I hate birthdays. I hate the thought of getting one year closer to the feel of death’s icy fingers stroking the back of my neck. I hate knowing that my body has already begun, in slow and subtle ways, its decline. I hate feeling like I’ve missed yet more opportunities to learn, to grow, to love. But, birthdays do afford a ready-made excuse to reflect on things.
- There is a certain romance in living a goal-directed life. Dreaming big, and taking positive action to achieve objectives, can bring a strong sense of purpose and direction to one’s daily affairs. But goals have a downside, too; incremental failures can lead to paralysis and self-doubt, and the fear of success can be as debilitating as the fear of failure. In fact, the whole enterprise can be jeopardized by nothing more than the inaction that comes from being distracted from the finish line. A personal teleology requires ongoing re-commitment to the principles and objectives of the final goal, and at times it can be hard to summon the courage to keep plugging away when no progress is apparent, or the tasks are mundane. Discipline is both the result of, and the chief contributor to, authentic goal attainment.
- No matter how much we think we have achieved a degree of wisdom and understanding, there’s always yet another level left to climb. I used to think that I’d arrive at a new insight, and that I had the answers. Now I realize that new insights merely allow me to more carefully refine the questions.
- People tend to find comfort in the devil they know, and so they refuse to jeopardize that comfort on the possibility of something better. Risk aversion makes a powerful and pervasive brake on self-actualization, and it often works beneath our conscious thought.
- The temptation to treat others instrumentally, instead of as a person intrinsically worthy of respect, can be hard to resist. We look to others not for who they are, but for what they can do or be for us. This lesson has been driven home by my recent excursions into relationship-seeking. No one has really looked for me; rather, they looked for someone who could do something for them, or fill an abstract role in their lives. I am not a knight in shining armor. I am not a perfect boyfriend with a perfect body. I cannot heal your damaged psyche. Perhaps it’s cynicism talking, but it seems like authentic engagement with a person who is respected as a person is lacking from the contemporary social space. We are so focused on what we want, that we refuse to remain open to how our lives might change for the better if we didn’t treat most everyone else like some sort of tool or organic blow-up doll, or as a mere template upon which we impress our hopes and desires.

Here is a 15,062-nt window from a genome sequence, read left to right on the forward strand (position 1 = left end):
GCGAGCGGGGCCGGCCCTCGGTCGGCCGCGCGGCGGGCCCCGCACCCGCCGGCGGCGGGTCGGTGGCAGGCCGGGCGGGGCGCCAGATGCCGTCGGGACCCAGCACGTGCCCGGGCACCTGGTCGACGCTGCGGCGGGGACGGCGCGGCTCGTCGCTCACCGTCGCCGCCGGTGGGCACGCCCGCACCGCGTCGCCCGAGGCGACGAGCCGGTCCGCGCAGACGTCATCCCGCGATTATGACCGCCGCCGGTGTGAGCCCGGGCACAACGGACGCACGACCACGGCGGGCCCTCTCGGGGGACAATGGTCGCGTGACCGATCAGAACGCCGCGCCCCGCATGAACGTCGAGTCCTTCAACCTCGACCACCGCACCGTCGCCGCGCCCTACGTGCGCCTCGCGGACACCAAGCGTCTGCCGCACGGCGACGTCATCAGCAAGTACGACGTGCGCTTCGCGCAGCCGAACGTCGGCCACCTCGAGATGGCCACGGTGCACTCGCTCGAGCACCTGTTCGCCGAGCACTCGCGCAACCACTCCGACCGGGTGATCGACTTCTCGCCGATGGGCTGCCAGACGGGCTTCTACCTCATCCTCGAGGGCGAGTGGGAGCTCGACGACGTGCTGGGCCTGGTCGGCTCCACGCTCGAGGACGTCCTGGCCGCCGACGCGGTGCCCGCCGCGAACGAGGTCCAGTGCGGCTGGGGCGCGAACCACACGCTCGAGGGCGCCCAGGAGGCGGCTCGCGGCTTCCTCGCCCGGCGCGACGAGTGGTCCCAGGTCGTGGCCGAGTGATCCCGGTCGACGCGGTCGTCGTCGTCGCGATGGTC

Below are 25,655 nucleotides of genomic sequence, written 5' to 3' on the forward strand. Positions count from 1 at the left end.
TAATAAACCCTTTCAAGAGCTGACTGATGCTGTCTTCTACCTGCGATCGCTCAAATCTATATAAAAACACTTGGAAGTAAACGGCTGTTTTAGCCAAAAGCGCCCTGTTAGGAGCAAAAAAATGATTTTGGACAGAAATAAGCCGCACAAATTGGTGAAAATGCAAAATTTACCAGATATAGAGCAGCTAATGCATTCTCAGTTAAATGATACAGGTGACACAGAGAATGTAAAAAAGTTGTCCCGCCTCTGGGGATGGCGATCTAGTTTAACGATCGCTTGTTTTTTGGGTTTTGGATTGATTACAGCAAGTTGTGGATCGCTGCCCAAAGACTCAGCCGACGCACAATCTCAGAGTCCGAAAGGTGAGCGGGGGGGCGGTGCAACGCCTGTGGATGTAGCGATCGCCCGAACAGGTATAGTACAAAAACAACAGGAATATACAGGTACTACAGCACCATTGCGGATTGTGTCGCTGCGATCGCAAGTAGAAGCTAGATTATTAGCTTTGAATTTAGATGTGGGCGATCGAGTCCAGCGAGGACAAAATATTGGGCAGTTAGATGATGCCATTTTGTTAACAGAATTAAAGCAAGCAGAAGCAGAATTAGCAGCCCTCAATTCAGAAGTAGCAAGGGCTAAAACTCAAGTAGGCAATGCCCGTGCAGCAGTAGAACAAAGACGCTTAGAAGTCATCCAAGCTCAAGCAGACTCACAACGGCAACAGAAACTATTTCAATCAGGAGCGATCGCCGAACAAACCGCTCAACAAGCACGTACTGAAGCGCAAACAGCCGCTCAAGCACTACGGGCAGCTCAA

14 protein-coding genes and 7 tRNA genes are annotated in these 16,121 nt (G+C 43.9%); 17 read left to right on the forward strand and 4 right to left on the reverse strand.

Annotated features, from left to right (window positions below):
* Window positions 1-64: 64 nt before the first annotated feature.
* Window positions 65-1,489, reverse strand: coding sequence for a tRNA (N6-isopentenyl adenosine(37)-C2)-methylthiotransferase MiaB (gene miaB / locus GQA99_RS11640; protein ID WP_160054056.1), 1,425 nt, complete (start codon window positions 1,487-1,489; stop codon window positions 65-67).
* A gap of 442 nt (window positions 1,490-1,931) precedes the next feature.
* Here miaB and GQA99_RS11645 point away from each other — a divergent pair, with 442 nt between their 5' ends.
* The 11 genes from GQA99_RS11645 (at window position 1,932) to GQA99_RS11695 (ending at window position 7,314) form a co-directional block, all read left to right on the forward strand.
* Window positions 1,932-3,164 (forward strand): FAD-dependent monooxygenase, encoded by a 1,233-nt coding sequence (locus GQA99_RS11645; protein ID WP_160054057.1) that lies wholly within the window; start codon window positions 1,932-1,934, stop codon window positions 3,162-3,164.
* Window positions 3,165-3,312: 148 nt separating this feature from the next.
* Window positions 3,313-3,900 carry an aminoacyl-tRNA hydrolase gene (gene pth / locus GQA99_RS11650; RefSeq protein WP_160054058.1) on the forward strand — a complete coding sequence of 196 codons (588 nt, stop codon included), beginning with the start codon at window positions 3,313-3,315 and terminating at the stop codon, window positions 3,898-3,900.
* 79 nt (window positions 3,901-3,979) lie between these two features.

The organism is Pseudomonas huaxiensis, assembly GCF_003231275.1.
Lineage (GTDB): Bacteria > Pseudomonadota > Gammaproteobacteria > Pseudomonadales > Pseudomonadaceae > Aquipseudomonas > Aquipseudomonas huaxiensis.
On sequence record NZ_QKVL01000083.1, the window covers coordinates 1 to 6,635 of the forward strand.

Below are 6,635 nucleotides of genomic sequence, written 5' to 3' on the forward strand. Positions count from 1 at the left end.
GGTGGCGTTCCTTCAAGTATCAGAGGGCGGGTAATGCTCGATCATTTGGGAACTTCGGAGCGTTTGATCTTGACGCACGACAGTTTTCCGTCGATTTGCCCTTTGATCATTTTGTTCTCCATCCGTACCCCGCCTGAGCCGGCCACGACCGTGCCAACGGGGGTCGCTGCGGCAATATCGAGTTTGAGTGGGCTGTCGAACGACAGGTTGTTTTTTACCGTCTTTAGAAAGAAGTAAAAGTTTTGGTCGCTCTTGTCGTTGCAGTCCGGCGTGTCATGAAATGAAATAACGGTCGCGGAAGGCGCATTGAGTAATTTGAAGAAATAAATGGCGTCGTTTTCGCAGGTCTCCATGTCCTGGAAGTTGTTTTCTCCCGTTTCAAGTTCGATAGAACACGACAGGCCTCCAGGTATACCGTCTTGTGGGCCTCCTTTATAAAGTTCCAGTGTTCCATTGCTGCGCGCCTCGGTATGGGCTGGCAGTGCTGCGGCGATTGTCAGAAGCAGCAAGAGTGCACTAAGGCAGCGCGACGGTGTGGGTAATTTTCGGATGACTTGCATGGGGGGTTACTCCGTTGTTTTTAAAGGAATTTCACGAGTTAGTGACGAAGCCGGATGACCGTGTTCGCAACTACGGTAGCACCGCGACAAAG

- Sometimes I feel like I’m drowning in a sea of wounded souls. Many of the people I’ve encountered over the last six months have some some unresolved emotional trauma that — from my perspective — appears to be circumscribing their happiness in a clear and unambiguous way. Of course, they usually don’t see it from my perspective. Naming names isn’t relevant; what’s important is that the number of genuinely well-adjusted people I’ve come across is small, and that people are their own worst judges of their own problems. And any gentle reader who thinks I’ve got some sort of unresolved problem is most welcome to e-mail me with their thoughts; the exercise will certainly be well-received.